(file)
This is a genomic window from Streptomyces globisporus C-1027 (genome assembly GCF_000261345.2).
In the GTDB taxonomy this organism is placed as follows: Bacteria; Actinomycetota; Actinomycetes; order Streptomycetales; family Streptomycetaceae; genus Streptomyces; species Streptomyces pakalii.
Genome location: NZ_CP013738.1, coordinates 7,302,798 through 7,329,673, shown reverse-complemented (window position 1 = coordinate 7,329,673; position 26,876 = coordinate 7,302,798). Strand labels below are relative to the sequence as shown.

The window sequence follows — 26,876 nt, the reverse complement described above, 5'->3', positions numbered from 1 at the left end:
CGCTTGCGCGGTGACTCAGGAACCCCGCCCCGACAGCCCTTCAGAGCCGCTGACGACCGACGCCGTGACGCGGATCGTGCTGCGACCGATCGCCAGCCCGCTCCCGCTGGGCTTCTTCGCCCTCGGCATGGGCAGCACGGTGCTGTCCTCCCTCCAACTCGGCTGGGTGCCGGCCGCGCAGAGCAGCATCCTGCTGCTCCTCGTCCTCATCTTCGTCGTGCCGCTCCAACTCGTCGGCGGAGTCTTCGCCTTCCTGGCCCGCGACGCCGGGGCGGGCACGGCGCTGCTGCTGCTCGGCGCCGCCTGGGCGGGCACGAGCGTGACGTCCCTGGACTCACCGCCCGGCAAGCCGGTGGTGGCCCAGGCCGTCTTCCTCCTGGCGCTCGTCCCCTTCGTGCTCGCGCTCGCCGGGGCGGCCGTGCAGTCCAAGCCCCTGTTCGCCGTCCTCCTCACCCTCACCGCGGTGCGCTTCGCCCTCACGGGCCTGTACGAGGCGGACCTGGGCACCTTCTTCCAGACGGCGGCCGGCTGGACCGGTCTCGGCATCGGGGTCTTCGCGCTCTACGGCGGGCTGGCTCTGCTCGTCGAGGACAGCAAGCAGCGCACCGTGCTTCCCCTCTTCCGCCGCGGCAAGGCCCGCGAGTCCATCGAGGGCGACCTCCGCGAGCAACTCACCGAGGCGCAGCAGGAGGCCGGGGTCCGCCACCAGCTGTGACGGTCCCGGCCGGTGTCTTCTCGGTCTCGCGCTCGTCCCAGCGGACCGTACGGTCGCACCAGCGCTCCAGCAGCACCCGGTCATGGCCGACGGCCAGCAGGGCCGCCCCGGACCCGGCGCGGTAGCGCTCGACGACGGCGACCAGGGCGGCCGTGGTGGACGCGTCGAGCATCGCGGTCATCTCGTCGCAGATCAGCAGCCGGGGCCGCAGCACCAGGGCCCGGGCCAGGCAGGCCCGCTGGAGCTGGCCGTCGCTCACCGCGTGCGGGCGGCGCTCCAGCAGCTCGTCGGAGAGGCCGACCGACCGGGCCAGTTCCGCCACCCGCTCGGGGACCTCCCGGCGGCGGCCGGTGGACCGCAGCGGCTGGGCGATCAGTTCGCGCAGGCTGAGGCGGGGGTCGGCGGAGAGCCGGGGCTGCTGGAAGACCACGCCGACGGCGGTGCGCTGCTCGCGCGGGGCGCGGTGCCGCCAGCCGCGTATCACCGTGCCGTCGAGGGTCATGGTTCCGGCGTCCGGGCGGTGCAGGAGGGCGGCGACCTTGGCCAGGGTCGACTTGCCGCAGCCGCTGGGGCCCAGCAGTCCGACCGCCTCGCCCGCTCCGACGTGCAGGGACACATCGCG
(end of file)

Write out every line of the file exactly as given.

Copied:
This is a genomic window from Streptomyces globisporus C-1027 (genome assembly GCF_000261345.2).
In the GTDB taxonomy this organism is placed as follows: Bacteria; Actinomycetota; Actinomycetes; order Streptomycetales; family Streptomycetaceae; genus Streptomyces; species Streptomyces pakalii.
Genome location: NZ_CP013738.1, coordinates 7,302,798 through 7,329,673, shown reverse-complemented (window position 1 = coordinate 7,329,673; position 26,876 = coordinate 7,302,798). Strand labels below are relative to the sequence as shown.

The window sequence follows — 26,876 nt, the reverse complement described above, 5'->3', positions numbered from 1 at the left end:
CGCTTGCGCGGTGACTCAGGAACCCCGCCCCGACAGCCCTTCAGAGCCGCTGACGACCGACGCCGTGACGCGGATCGTGCTGCGACCGATCGCCAGCCCGCTCCCGCTGGGCTTCTTCGCCCTCGGCATGGGCAGCACGGTGCTGTCCTCCCTCCAACTCGGCTGGGTGCCGGCCGCGCAGAGCAGCATCCTGCTGCTCCTCGTCCTCATCTTCGTCGTGCCGCTCCAACTCGTCGGCGGAGTCTTCGCCTTCCTGGCCCGCGACGCCGGGGCGGGCACGGCGCTGCTGCTGCTCGGCGCCGCCTGGGCGGGCACGAGCGTGACGTCCCTGGACTCACCGCCCGGCAAGCCGGTGGTGGCCCAGGCCGTCTTCCTCCTGGCGCTCGTCCCCTTCGTGCTCGCGCTCGCCGGGGCGGCCGTGCAGTCCAAGCCCCTGTTCGCCGTCCTCCTCACCCTCACCGCGGTGCGCTTCGCCCTCACGGGCCTGTACGAGGCGGACCTGGGCACCTTCTTCCAGACGGCGGCCGGCTGGACCGGTCTCGGCATCGGGGTCTTCGCGCTCTACGGCGGGCTGGCTCTGCTCGTCGAGGACAGCAAGCAGCGCACCGTGCTTCCCCTCTTCCGCCGCGGCAAGGCCCGCGAGTCCATCGAGGGCGACCTCCGCGAGCAACTCACCGAGGCGCAGCAGGAGGCCGGGGTCCGCCACCAGCTGTGACGGTCCCGGCCGGTGTCTTCTCGGTCTCGCGCTCGTCCCAGCGGACCGTACGGTCGCACCAGCGCTCCAGCAGCACCCGGTCATGGCCGACGGCCAGCAGGGCCGCCCCGGACCCGGCGCGGTAGCGCTCGACGACGGCGACCAGGGCGGCCGTGGTGGACGCGTCGAGCATCGCGGTCATCTCGTCGCAGATCAGCAGCCGGGGCCGCAGCACCAGGGCCCGGGCCAGGCAGGCCCGCTGGAGCTGGCCGTCGCTCACCGCGTGCGGGCGGCGCTCCAGCAGCTCGTCGGAGAGGCCGACCGACCGGGCCAGTTCCGCCACCCGCTCGGGGACCTCCCGGCGGCGGCCGGTGGACCGCAGCGGCTGGGCGATCAGTTCGCGCAGGCTGAGGCGGGGGTCGGCGGAGAGCCGGGGCTGCTGGAAGACCACGCCGACGGCGGTGCGCTGCTCGCGCGGGGCGCGGTGCCGCCAGCCGCGTATCACCGTGCCGTCGAGGGTCATGGTTCCGGCGTCCGGGCGGTGCAGGAGGGCGGCGACCTTGGCCAGGGTCGACTTGCCGCAGCCGCTGGGGCCCAGCAGTCCGACCGCCTCGCCCGCTCCGACGTGCAGGGACACATCGCG